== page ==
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  • Najeeha from ELEVEN

Charity: A Blessing as a Receiver and a Giver

In Western Philosophy, a common topic for debate is with regards to whether donating is considered a duty that we humans have to others or not. Peter Singers is a utilitarian who claims that donating is a morally obligatory act, and not merely something supererogatory. This has made me reflect and realise, how blessed I am to be able to give and receive charity, and how charity is conceptualised in Islam.


Photo by Muhsin ck on Unsplash

Charity or sadaqah is a very significant part of Islam, because of the many rewards and blessings we gain from it. When we normally think of the word sadaqah, perhaps one of the things that pops into our minds is the act of zakat or monetary donation. Zakat is one of the five pillars of Islam, obligatory for every Muslim. It unites the Ummah, fostering care and brotherhood in one another. Zakat purifies our wealth, by giving to the less fortunate, whilst allowing us to remain humble. The Islamic scope of charity goes beyond money in the name of zakat.


Smiling at someone, giving the salam, or treating your neighbours well, are just some of the actions that we Muslims can do, to follow in the footsteps of our beloved Prophet Muhammad (PBUH). Sadaqah Jariyah (ongoing charity) is a voluntary and continuous form of sadaqah that encompasses various acts of kindness. Whether it involves offering advice or donating the Quran to your nearby mosques, Sadaqah Jariyah allows us to gain rewards, even beyond our time in this Dunya. Isn’t that just beautiful? MasyaAllah.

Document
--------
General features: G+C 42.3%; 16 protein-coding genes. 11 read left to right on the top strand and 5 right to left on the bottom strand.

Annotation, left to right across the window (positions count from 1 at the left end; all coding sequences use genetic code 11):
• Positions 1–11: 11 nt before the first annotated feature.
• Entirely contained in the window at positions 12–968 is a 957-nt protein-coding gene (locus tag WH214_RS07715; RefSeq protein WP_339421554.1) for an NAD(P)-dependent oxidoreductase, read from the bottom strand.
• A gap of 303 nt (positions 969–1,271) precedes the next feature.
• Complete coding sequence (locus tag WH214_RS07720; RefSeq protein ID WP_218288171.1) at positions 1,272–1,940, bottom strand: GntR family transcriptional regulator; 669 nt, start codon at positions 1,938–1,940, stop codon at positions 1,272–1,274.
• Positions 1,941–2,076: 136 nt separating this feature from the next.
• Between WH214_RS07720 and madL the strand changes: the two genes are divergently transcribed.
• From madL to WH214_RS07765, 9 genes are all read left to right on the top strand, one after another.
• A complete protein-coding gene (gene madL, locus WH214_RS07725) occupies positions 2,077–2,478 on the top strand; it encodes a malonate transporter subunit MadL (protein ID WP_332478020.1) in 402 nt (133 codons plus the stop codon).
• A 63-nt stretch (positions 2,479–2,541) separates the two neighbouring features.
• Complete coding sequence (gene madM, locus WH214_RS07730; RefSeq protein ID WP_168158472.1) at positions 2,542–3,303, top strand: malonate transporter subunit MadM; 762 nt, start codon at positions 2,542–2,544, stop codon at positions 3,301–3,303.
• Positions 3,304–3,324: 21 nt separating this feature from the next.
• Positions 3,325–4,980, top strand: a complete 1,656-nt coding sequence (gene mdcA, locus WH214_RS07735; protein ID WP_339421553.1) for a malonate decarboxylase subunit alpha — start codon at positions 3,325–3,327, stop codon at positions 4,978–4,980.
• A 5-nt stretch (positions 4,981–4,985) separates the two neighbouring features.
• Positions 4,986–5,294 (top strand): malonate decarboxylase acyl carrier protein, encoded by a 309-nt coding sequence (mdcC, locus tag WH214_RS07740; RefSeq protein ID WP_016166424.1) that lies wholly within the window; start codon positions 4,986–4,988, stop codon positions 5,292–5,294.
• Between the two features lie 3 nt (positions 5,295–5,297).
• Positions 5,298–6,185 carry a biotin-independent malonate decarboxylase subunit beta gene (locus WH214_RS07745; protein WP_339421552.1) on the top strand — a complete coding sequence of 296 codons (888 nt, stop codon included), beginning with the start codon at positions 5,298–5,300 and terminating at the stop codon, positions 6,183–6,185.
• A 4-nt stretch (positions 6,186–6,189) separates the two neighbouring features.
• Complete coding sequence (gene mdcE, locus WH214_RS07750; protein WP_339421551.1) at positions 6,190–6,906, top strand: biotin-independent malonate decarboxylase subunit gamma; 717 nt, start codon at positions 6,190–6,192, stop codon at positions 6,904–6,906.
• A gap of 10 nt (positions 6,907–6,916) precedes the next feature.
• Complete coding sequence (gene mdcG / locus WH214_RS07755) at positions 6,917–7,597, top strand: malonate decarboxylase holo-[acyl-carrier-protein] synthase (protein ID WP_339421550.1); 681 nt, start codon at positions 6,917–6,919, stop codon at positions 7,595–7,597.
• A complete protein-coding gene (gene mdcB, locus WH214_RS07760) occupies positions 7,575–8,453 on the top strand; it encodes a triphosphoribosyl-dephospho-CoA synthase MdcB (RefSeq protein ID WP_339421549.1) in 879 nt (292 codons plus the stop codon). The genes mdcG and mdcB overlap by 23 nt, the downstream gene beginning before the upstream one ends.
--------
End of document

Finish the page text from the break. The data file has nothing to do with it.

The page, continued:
Islam’s concept of charity goes beyond a focus on receiving. To receive the love and care behind charitable acts is a blessing. To give and to be compelled to give, is such a blessing. As a giver, we feel fulfilled by helping and we are rewarded for it.


Such a blessing it is in Islam, where our Creator, our Rabb, decreed it a practice and attitude, to be charitable. We rid ourselves of having to debate on the importance of charity or questioning, “What’s in it for me?” or who needs to give to charity. Charity is not supererogatory in Islam. Charity knows no limits in age, social status, wealth, etc. I feel that being charitable is something we should strive to be every day, not merely a once-in-a-while affair.


In the last 10 days of Ramadhan, and today’s state of the world, I urge my brothers and sisters, along with myself, to strive to be charitable like our Prophet (PBUH) and his companions. Helping our community, those near and far from us, InsyaAllah, will bring great benefits that we carry in this life and the hereafter.


To end, I would like to share a relevant verse:


لَن تَنَالُوا۟ ٱلْبِرَّ حَتَّىٰ تُنفِقُوا۟ مِمَّا تُحِبُّونَ ۚ وَمَا تُنفِقُوا۟ مِن شَىْءٍۢ فَإِنَّ ٱللَّهَ بِهِۦ عَلِيمٌۭ


You will never achieve righteousness until you donate some of what you cherish. And whatever you give is certainly well known to Allah.

(Al-Quran, 3:92)


May Allah accept our efforts in sadaqah, and may we be among those who give and those who receive sadaqah, in the name of Allah (SWT).

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